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Customising TexShop editor color scheme

2014-03-17

Screen_shot_2014-03-17_at_08

I’m currently writing up submissions for upcoming conferences, preferring to use LaTex rather than regular word processors. However I find the default “black font on white background” colour scheme of the TexShop editor straining to the eye when at it for hours. The TexShop Preferences does not leave much options for customising its colours, but it seems like more can be done as a series of Terminal commands. So here are the commands required to use the Solaraized color scheme, retrieved from one of the issues in the Solarized repository:

	# solarized dark color scheme

	# background = solarized base03 = 0  43  54
	defaults write TeXShop background_R 0.00
	defaults write TeXShop background_G 0.169
	defaults write TeXShop background_B 0.212

	# commands = solarized red = 220  50  47
	defaults write TeXShop commandred 0.86
	defaults write TeXShop commandgreen 0.196
	defaults write TeXShop commandblue 0.184

	# comments = solarized base01 = 88 110 117
	defaults write TeXShop commentred 0.345
	defaults write TeXShop commentgreen 0.431
	defaults write TeXShop commentblue 0.459

	# foreground = solarized base0 = 131 148 150
	defaults write TeXShop foreground_R 0.514
	defaults write TeXShop foreground_G 0.580
	defaults write TeXShop foreground_B 0.589

	# index = solarized magenta = 211  54 130
	defaults write TeXShop indexred 0.83
	defaults write TeXShop indexgreen 0.21
	defaults write TeXShop indexblue 0.51

	# marker = solarized cyan = 42 161 152
	defaults write TeXShop markerred 0.165
	defaults write TeXShop markergreen 0.63
	defaults write TeXShop markerblue 0.596

	# insertionpoint = solarized base0 = 131 148 150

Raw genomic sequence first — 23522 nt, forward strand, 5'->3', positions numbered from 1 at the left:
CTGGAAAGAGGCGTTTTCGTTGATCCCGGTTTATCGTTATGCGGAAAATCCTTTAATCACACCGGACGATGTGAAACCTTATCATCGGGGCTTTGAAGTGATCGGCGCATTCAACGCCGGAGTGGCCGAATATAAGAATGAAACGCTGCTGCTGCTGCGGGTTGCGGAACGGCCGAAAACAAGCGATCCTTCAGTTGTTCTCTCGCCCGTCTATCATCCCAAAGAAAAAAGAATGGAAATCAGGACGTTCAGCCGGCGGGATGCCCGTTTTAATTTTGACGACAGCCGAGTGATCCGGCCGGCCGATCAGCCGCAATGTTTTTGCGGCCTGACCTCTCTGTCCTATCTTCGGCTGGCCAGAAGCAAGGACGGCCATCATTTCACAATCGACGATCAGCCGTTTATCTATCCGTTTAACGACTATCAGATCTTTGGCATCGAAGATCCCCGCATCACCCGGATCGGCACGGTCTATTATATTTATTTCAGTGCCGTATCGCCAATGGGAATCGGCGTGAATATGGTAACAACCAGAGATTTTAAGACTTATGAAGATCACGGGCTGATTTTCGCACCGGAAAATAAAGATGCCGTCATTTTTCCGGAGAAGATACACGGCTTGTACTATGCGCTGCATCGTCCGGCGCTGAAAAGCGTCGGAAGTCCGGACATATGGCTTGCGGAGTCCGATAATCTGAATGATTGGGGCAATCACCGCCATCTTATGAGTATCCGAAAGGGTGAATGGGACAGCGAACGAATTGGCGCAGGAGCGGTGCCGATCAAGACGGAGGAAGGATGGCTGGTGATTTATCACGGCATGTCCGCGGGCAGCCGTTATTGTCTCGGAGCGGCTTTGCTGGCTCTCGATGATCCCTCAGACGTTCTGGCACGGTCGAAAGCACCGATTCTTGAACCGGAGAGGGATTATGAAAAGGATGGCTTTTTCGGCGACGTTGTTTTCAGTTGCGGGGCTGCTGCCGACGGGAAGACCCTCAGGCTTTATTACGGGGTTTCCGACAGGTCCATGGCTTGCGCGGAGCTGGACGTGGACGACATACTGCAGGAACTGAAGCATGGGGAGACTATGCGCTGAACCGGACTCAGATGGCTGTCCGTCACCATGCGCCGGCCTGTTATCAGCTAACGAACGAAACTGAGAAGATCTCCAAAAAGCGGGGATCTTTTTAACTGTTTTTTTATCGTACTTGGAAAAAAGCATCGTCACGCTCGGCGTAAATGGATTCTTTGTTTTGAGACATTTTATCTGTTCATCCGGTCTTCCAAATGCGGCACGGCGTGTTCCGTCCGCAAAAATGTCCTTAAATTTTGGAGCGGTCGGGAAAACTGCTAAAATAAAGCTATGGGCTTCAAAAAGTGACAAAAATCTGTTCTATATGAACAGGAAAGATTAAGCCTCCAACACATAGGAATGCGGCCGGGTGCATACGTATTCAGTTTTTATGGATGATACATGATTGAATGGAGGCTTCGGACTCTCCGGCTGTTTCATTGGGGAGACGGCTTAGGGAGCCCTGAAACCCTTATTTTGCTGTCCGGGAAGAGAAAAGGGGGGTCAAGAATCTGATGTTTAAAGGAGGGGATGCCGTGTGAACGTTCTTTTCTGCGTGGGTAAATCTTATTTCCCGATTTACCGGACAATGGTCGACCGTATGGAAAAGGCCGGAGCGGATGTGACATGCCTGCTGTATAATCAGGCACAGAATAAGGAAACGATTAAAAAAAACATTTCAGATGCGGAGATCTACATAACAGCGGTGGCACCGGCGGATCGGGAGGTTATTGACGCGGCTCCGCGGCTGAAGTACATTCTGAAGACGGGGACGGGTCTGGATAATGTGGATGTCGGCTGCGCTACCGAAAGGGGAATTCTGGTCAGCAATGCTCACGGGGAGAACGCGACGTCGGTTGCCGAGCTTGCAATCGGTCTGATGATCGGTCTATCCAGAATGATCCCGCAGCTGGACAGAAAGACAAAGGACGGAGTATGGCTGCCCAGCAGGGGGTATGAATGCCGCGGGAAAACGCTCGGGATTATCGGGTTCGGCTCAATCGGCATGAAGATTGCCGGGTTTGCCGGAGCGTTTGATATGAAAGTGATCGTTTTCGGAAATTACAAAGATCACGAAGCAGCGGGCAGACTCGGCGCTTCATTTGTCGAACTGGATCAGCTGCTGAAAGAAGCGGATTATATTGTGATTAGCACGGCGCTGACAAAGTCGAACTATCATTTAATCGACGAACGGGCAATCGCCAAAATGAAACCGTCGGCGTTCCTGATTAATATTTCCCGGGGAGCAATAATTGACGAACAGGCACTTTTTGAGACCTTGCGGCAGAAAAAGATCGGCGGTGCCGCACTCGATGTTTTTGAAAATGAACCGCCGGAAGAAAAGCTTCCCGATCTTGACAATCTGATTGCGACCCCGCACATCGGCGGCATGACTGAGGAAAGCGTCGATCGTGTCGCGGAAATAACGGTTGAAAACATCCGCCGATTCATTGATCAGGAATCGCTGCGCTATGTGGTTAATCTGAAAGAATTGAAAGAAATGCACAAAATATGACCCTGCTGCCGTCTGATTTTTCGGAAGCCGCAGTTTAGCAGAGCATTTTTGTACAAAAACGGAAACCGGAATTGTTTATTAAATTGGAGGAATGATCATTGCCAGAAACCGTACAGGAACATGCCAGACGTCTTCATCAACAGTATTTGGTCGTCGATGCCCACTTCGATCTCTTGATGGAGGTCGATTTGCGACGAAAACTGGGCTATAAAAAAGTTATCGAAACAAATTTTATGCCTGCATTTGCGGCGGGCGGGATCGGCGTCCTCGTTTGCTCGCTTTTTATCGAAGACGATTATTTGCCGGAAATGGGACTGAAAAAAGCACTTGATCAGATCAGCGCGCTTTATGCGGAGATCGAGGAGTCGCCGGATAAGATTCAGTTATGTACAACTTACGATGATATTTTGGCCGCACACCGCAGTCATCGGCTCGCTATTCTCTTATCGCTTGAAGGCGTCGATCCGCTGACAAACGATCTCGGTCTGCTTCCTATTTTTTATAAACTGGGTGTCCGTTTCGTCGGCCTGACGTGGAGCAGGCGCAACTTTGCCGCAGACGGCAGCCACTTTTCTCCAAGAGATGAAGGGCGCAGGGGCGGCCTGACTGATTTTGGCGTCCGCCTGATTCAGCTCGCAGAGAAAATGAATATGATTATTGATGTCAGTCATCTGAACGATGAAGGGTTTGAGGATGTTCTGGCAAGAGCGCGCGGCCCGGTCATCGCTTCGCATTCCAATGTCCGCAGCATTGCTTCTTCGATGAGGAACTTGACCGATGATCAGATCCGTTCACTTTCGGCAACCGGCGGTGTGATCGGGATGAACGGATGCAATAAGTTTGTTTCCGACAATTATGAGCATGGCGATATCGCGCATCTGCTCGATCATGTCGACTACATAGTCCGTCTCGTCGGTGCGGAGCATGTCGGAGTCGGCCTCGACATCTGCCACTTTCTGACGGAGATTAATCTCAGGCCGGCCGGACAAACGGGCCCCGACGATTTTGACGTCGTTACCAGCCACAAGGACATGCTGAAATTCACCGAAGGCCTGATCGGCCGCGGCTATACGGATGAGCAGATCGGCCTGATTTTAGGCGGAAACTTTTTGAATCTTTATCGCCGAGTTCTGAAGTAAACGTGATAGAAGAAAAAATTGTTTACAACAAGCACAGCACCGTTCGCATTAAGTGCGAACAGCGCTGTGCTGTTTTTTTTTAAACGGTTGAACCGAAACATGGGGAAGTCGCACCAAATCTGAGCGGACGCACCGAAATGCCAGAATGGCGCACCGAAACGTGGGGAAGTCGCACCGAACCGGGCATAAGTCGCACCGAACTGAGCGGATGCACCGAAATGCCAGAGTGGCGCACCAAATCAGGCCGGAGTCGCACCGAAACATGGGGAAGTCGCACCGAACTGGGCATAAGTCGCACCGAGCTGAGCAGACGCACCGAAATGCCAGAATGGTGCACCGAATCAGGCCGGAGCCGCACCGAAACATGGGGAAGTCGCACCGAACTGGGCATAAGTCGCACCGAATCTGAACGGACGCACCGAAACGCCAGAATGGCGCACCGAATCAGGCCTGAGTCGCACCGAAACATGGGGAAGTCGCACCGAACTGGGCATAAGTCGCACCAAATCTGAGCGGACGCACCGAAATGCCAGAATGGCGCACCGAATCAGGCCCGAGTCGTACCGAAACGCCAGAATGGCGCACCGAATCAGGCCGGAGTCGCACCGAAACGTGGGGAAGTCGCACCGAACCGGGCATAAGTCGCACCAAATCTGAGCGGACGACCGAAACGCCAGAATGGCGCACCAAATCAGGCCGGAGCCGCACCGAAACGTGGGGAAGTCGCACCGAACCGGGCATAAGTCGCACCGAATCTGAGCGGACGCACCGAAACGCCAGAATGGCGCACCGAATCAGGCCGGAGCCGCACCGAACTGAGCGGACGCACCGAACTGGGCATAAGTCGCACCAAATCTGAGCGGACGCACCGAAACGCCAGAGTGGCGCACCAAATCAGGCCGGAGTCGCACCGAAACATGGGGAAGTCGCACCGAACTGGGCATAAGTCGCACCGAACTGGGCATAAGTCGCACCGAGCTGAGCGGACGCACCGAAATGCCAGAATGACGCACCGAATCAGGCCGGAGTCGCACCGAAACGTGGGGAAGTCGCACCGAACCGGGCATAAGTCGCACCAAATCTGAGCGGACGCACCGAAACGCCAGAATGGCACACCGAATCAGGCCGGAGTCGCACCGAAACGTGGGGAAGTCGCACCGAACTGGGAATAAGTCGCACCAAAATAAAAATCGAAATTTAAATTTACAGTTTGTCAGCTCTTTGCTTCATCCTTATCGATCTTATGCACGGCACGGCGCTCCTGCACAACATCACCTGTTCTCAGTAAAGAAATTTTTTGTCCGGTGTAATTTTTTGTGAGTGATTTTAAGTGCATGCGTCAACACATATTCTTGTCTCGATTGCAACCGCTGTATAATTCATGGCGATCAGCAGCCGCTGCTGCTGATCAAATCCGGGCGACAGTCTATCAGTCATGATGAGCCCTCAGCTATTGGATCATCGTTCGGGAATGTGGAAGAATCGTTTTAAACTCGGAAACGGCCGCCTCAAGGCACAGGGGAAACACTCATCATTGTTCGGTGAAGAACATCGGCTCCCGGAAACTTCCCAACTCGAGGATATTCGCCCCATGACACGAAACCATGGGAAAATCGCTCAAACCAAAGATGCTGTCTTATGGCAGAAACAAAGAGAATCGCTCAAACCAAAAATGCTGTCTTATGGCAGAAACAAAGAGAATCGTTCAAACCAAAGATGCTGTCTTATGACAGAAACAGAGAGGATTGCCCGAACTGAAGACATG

defaults write TeXShop insertionpoint_R 0.514
	defaults write TeXShop insertionpoint_G 0.580
	defaults write TeXShop insertionpoint_B 0.589

And here are the commands required for the solarized light colour scheme:

	# solarized light color scheme

	# background = solarized base3 = 253 246 227
	defaults write TeXShop background_R 0.99
	defaults write TeXShop background_G 0.96
	defaults write TeXShop background_B 0.89

	# commands = solarized red = 220  50  47
	defaults write TeXShop commandred 0.86
	defaults write TeXShop commandgreen 0.196
	defaults write TeXShop commandblue 0.184

	# comments = solarized base1 = 147 161 161
	defaults write TeXShop commentred 0.58
	defaults write TeXShop commentgreen 0.63
	defaults write TeXShop commentblue 0.63

	# foreground = solarized base00 = 101 123 131
	defaults write TeXShop foreground_R 0.40
	defaults write TeXShop foreground_G 0.48
	defaults write TeXShop foreground_B 0.51

	# index = solarized magenta = 211  54 130
	defaults write TeXShop indexred 0.83
	defaults write TeXShop indexgreen 0.21
	defaults write TeXShop indexblue 0.51

	# marker = solarized cyan = 42 161 152
	defaults write TeXShop markerred 0.165
	defaults write TeXShop markergreen 0.63
	defaults write TeXShop markerblue 0.596